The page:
Not many gay films have black actors in leading roles and to finally have a good film that does is almost reason to rejoice. “Parallel Sons; is the story of Seth, a youth with artistic leanings and a fascination with Black pop culture, living in a village in the Adirondack Mountains. He has a friend, Kristin with whom he alternates sensitivity and brutality. One night late as he is closing the café where he works, a young Black tries to rob him at gun point but faints from some kind of illness. Seth takes the man whose name is Knowledge and is a prison escapee, to a family cabin where he takes care of him. An intensive friendship develops between the two. When the sheriff discovers that Seth is harboring a criminal there is a confrontation.
The plot is like an old-fashioned fairy tale but unlike a fairy tale, there is an authenticity to the characters and to the town. There is an overriding feeling of depression, despair and alienation. It is an old-fashioned story with a modern sensibility and the gay biracial twist to the story plays only a secondary role to the feelings and emotions portrayed.
The parallels in the two men’s lives are based on several fundamental issues—growing up gay in a hostile society, racism, firearms, adolescent independence. When the appearance of a Black criminal shatters the town’s calm appearance, things begin to happen. The criminal had escaped from the state mental hospital and he gives Seth an outlet for his deepest yearnings. Knowledge’s escape brings the two together in both a cultural and sexual bonding.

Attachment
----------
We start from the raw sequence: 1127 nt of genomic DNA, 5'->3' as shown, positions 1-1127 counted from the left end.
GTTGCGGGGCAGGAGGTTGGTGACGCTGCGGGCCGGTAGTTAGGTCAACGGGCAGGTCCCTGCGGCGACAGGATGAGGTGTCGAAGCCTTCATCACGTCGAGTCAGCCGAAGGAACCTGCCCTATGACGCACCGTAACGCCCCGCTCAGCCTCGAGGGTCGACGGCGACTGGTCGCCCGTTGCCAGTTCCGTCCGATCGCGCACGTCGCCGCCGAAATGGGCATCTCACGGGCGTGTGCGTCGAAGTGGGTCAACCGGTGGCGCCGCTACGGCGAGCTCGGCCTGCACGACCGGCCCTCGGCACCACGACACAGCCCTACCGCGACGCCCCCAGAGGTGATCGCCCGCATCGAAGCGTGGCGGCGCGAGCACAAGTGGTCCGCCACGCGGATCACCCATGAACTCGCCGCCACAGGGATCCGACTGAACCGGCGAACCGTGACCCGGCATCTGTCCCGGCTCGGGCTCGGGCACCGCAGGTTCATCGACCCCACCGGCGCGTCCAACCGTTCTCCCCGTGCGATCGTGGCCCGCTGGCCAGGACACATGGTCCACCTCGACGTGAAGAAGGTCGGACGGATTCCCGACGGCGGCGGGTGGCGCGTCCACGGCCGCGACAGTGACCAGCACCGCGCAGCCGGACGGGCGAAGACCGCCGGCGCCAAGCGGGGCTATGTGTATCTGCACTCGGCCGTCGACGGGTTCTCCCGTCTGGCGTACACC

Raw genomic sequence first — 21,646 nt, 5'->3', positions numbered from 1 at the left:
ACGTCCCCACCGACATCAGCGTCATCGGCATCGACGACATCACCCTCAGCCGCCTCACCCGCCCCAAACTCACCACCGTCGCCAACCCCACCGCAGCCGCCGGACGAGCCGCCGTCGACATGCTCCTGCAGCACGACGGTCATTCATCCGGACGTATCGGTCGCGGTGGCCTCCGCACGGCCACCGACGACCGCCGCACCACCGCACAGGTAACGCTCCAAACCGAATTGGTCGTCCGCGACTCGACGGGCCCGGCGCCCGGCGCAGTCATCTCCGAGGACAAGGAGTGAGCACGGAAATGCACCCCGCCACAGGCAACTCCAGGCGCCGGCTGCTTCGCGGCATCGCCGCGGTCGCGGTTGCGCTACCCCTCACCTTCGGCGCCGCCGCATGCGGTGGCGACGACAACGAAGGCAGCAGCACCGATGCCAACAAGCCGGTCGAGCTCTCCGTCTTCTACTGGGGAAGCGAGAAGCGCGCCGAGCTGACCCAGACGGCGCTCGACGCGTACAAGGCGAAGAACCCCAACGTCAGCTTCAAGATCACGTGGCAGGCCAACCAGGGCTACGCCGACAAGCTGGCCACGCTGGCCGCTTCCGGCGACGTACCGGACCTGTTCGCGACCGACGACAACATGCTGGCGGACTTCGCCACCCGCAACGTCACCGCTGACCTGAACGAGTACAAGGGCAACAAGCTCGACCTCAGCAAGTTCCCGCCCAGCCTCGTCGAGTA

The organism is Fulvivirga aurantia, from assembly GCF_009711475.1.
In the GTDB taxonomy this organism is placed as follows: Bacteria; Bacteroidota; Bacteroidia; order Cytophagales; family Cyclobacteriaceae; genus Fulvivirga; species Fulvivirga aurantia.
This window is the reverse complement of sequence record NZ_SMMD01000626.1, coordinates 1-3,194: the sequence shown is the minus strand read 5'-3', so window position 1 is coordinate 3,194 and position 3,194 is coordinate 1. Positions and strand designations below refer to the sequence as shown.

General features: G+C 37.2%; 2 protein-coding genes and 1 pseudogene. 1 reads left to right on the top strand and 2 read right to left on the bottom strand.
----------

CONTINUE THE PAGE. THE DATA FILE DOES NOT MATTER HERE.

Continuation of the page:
When the movie ended I heard nothing but silence because the movie struck so hard. The movie is a year ahead of its time as it deals with important issues in a very natural way. The film is full of ideas for thought. Gabriel Mann as Seth gives an amazing performance and Laurence Mason as Knowledge is powerful. It is the acting that allows the film to be so understated. The supporting cast is also excellent as the film moves toward an ending that devastates.
The themes of the film are handled with great subtlety. The primary message seems to be that the consequences of homophobia are tremendous harm and the meaning in the film is not lost on the viewer.